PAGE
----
• Robert Muller (1923-2010), former UN Assistant-Secretary-General, Chancellor Emeritus, University of Peace in demilitarized Costa Rica, had the last words in the Epilogue:  'The time has come to start anew history....We must establish reverence for life as the cornerstone of civilization: reverence for life not only by individuals, but also by institutions, foremost among them nations. Institutions were created originally for the good and survival of the people. This is their main justification and merit. They have no right to kill or to develop and stockpile incredible arsenals of weapons meant to kill millions of people, possibly all humanity. And the same nations come to the UN and dare to speak about human rights!  Do these include the right to life and the right not to kill? Perhaps if we approach the question of disarmament from the fundamental principle of reverence for life, we might achieve better progress....As we approach the new global age of humanity, we must unequivocally proclaim and enforce this fundamental, sacred and inalienable right and obligation of all human beings on our planet: THOU SHALT NOT KILL, NOT EVEN IN THE NAME OF A NATION' (9).
Peace movements can benefit from this book in finding a practical, unique and visionary path in their role as bridge-builders and peace-makers. Instructors at all levels can benefit in finding important teaching points in cooperation, conflict resolution, and the role of love in building a peaceful world. The community and the family can benefit in helping to build a nonkilling society. Nonkilling is a measure of progress of our civilization. To achieve our common goals, we need to exercise our imagination in the spirit of humanity (10).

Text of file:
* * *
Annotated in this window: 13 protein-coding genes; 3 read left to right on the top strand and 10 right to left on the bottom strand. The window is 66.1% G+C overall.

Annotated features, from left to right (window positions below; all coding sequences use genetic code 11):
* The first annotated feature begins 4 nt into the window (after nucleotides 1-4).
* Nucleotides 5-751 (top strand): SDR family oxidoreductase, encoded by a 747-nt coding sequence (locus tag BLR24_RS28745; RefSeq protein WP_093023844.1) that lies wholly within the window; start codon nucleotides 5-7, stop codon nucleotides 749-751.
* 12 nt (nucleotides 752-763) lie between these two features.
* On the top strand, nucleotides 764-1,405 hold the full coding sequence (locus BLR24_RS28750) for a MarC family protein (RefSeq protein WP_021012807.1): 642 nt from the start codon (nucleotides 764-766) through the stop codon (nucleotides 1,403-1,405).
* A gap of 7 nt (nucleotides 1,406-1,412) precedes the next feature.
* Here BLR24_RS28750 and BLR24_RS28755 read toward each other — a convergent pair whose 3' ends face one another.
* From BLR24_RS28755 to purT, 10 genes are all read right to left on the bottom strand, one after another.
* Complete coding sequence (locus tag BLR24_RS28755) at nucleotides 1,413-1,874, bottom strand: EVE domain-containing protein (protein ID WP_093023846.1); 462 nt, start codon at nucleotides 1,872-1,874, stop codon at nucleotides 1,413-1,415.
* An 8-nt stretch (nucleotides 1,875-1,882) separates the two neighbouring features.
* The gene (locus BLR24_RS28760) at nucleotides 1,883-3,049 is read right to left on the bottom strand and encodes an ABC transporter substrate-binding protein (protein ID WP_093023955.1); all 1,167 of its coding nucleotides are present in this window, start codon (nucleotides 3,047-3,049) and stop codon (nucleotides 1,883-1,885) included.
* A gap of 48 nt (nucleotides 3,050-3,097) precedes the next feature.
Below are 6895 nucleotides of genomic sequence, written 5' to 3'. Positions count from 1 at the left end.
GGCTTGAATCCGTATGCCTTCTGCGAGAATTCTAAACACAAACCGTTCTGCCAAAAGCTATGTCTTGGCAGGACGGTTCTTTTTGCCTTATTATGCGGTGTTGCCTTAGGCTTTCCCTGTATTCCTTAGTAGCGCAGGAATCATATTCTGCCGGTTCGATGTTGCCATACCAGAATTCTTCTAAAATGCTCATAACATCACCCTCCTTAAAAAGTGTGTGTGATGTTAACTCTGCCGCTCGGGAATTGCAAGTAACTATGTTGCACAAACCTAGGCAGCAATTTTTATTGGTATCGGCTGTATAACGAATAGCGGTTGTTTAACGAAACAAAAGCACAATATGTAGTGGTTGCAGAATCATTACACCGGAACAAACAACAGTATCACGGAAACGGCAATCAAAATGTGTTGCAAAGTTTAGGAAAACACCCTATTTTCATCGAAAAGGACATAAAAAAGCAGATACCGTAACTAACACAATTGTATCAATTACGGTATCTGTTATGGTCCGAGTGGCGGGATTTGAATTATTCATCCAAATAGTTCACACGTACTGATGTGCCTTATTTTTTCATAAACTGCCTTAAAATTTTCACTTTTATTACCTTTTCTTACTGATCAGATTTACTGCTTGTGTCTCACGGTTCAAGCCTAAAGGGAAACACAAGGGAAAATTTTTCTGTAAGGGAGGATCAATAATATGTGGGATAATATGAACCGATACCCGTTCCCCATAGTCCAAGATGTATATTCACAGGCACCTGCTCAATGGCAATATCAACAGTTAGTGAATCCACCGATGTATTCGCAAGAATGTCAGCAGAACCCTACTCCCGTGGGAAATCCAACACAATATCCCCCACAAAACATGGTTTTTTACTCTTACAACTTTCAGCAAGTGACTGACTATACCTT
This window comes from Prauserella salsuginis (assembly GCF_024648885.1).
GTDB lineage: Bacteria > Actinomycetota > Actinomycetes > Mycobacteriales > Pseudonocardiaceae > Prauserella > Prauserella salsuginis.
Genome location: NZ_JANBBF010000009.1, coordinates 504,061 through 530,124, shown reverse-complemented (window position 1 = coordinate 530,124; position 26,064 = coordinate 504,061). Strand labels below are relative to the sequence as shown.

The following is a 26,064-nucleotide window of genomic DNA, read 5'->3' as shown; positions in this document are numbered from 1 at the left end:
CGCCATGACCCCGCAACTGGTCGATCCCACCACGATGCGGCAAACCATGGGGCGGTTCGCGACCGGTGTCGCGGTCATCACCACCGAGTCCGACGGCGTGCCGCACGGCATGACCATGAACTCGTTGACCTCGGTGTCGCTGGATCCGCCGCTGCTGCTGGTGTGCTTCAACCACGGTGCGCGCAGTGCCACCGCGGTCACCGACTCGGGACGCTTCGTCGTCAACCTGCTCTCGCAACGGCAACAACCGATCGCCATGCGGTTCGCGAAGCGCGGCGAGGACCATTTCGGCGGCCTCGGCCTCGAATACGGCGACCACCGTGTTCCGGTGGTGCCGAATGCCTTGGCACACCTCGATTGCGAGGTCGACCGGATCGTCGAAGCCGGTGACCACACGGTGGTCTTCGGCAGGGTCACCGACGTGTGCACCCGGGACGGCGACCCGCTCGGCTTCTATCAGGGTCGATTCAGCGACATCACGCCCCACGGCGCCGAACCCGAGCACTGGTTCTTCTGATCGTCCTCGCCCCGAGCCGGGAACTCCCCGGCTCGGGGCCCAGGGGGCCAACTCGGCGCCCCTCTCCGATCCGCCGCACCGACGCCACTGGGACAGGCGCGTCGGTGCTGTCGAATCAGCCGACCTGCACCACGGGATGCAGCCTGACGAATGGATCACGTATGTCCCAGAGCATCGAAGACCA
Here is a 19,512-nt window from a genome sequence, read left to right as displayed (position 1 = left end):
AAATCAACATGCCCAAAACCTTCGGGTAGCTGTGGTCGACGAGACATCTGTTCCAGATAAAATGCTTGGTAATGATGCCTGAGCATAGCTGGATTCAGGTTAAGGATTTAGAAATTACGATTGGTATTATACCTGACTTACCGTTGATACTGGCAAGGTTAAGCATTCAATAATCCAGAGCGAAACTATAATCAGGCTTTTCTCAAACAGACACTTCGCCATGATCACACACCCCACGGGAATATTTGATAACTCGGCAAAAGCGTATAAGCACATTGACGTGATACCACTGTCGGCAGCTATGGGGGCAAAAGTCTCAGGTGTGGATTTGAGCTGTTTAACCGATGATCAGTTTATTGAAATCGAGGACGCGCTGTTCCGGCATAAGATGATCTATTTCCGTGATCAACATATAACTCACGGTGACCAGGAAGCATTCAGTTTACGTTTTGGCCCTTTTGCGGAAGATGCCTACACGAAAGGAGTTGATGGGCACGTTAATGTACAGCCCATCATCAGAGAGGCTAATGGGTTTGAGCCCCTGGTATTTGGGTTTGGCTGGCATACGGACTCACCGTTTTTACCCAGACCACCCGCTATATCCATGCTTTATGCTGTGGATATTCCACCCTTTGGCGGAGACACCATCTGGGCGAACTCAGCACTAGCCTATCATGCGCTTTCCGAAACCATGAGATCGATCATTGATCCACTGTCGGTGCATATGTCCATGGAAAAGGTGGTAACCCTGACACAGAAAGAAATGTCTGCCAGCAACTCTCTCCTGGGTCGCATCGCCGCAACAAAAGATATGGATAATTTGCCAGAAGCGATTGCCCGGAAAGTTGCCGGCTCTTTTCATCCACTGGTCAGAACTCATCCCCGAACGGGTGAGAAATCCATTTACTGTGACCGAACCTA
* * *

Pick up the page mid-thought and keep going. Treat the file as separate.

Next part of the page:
1. Foreward, by Stephen M. Younger, Former Head of Nuclear Weapons Research and Development, Los Alamos National Laboratory, page 14.
  2. Nuclear Weapons and A Nonkilling World: The Goal is Zero, by David Krieger, Nuclear Age Peace Foundation, page 246.
  3. ibid, page 249.
  4. Reverence for Life and Reverence for Death, Predrag Cicovacki, College of the Holy Cross, Worcester; YaHui Luo, Shaanxi Normal University, page 261.
  5. ibid, page 268.
  6. Diplomacy in the Service of Nonkilling Objectives: The Imperative for a US-Iran Rapprochement. by Ali R. Abootalebi and Stephen Hill, University of Wisconsin, Eau Claire, page 316.
  7. Islam and the West: The Possibility of a Nonkilling Future, by Deanna Iribarnegaray and Bert Jenkins, University of New England, pages 326-328.
  8. Nuclear Weapons and A Nonkilling World: The Goal is Zero, by David Krieger, Nuclear Age Peace Foundation, page 254.
  9. The Right Not to Kill, by Robert Muller (1923-2010), Former UN Assistant-Secretary-General Chancellor Emeritus, University for Peace (Republished from New Genesis: Shaping a Global Spirituality. Ardsley-on-Hudson: World Happiness and Cooperation, 1989 [1982], pp. 72-73), page 419-420.
  10. Nuclear Weapons and A Nonkilling World: The Goal is Zero, by David Krieger, Nuclear Age Peace Foundation, page 255.

Thursday, 18 July 2013

The Center for Global Nonkilling: An Update

A vision of a nonkilling society was proposed 1998 and, then formalized in 2002 by Dr. Glenn D. Paige, University of Hawaii, in his book, Nonkilling Political Science. Though a Korean war veteran, he simply says that killing is a curable social disease. His plan was promoted in 9 books and 10 articles from 1991 to 2004.